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could a 24v 8" hub motor scooter wheel be run off 2 18v 4ah cordless drill batteries? Answered

if so, how long might it roll at a fairly constant average walking speed (3mph) on one charge?

example wheel: http://www.uumotor.com/250w-sensorless-hub-motor-8-inch-brushless-with-tyre-24v-36v-48v.html

example drill battery: http://www.dewalt.co.uk/attachments/productdetails/catno/DCB182/


oh i forgot to mention that its not going to be a scooter, more of a go kart shape. im intending on using 2 hubmotor wheels (1 mounted either side of me) with castor wheels for balance, i want to end up with something like the steering of an electric wheelchair (2 motors forward for forward, 2 back for reverse, 1 forward 1 back for turn on the spot)

You may need more battery capacity.

Agreed, a second motor really pushes it.

Price alone, works to nearly $80us for each batt. You said 2 per wheel so, 4x80 = $320 in batteries, Ouch ! I found a local dealer selling a DEEP CYCLE 12v,70ah for $105. Just one should do fine. if you are willing to drop that much on batteries, you could buy two. call it your mobie car booster :D lol Just be sure to use deep cycle for the best results.

thats for brand new, i already have 2 drill batteries and I found some with a nice low starting price on ebay which could be worth a shot. Most of the reason I'm leaning towards drill batteries is because they're fairly small and light, if you know of a better alternative that's as lightweight and compact as possible I'm totally fine with that instead. How weighty is this deep cycle battery?

The Deep cycle I looked at were 75Ah and 40-50 lbs, Each. Or a pair of sealed 12V 18Ah like this at 15 lbs each. The second should give you some decent batt life for the weight.

A second thing to consider is Voltage / Amperage requirements. Yes you can run a 24v motor with the battery you listed, but it will turn much slower and pull more amps. I see the Batt you listed is a 4Ah. I have a old lawn mower engine that is 500w @ 24v. I had to use a pair of sealed 12v 10Ah batts in parallel. without a load, I lost significant power within a hour. Can you find the rating in Watts or amps?

Sorry to contradict Mist, but the scooter and any rolling electric machine running on a single battery will NOT Pull more current.

In fact with a single battery opposed to two, the whole vehicle will be lighter and draw even less current.

And with a single battery the motor scooter will run slower doing exactly what author wants, a walking gate. Low friction well lubricated bearings and high tire pressure are also primary effective features.

Then when you learn the range the system can deliver its easily doubled for an extra 0.61 Kg.

Took a look at your article, here is a confusing bizarre quote ;

"when voltage gets low, the current must get higher to provide the same amount of power "


Only two ways to increase motor current ..... [1] Raise the voltage ..... [2] Increase the motor mechanical load ..............................

Again sorry to yell but there is lots of bad information out there :)


BTW Ohms law P = V x I .... or .... A = B x C

Given any simple equation like above if you decide to keep A constant while lowering B then mathematically C must increase.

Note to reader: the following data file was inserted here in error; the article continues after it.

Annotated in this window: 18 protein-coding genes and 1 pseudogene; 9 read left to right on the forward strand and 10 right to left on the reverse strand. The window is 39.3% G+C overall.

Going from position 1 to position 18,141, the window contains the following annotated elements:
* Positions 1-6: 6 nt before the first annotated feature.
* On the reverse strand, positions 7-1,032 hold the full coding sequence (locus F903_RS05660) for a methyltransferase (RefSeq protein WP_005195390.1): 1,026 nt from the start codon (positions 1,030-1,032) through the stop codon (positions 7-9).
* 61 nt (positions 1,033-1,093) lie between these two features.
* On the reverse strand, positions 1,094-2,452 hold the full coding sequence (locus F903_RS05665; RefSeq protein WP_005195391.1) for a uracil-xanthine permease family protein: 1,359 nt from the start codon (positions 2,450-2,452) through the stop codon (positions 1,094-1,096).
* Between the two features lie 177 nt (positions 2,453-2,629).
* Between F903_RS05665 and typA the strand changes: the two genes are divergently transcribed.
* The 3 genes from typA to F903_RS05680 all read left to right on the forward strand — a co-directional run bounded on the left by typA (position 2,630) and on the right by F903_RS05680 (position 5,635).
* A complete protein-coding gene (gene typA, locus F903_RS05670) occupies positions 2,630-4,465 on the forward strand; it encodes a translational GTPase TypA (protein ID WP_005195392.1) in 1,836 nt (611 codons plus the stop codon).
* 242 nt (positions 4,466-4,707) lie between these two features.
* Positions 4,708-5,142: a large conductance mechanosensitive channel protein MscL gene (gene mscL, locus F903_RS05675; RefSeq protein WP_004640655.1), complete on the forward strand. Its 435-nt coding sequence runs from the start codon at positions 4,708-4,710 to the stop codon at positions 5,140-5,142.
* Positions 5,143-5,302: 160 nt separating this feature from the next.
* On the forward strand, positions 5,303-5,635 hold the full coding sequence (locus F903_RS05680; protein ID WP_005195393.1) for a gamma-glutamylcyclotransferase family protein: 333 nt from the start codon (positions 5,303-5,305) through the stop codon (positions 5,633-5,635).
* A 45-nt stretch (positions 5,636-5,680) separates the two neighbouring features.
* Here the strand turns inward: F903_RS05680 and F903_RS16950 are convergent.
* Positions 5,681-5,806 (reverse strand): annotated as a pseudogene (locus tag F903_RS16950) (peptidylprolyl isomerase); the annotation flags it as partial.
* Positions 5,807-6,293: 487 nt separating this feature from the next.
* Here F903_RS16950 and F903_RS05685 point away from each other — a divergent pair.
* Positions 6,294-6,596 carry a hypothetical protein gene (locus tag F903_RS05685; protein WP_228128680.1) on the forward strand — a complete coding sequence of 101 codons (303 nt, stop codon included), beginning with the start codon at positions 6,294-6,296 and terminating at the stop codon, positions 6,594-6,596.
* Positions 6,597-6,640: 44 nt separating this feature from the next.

That has no bearing on how a motor responds because when you lower the motor voltage you also lower the motor power and if the load friction does not stall the rotor then the current will also drop.

I'll tell you what, later today I'll set up a bench test. I have a similar 18v battery and a 24v 500w motor here, and I'll do it freespining, loaded and stalled. Could you provide an article or two for reference?

Stalled, it will take the motor resistance/supply voltage amps. Freerunning, it will run as fast as it can, before the friction in the bearings becomes signficant, and loaded, it will fall in the gap, plotted linearly, between zero and stalled. The terminal voltage of a DC motor = back EMF+ IR, where I is the motor current, and R is the terminal DC resistance. You can get picky and add a term for the winding inductance L too, so B= E+IR+L di/Dt.

Excellent way to go. Not everyone knows about a bench test.

Use an easy fan load based on your machine speed.

I do like to help, but searching the net to let you believe, is lots of work.

Steve and I are the reference because we both actually did time in a machine lab back in our school days.

My references are experience and rare hardbound no longer available books.

Do you mean in series (36 volts0 or in parallel (18 volts but more current)

W=V * A so you can do your own calculations. Assume the 250watts to be the draw of the motor although it will be less on average. Your battery will have an Amper/hour rating. Work out the current your motor draws and use the A.hr to see how long it will run for.


3 years ago

BTW at this lower speed I would by-pass any speed controller to improve battery efficiency and simply use a mechanical stop start switch.

18V * 2A = 36 Watts for 2 hours


18 watts for 4 hours.


3 years ago

How heavy are you and your scooter togethr ??

the scooter doesn't exist yet so im not sure how much it will weigh but im trying to keep the weight to an absolute minimum so it can be carried fairly easily, 20kg maybe? im about 14 stone (89kg)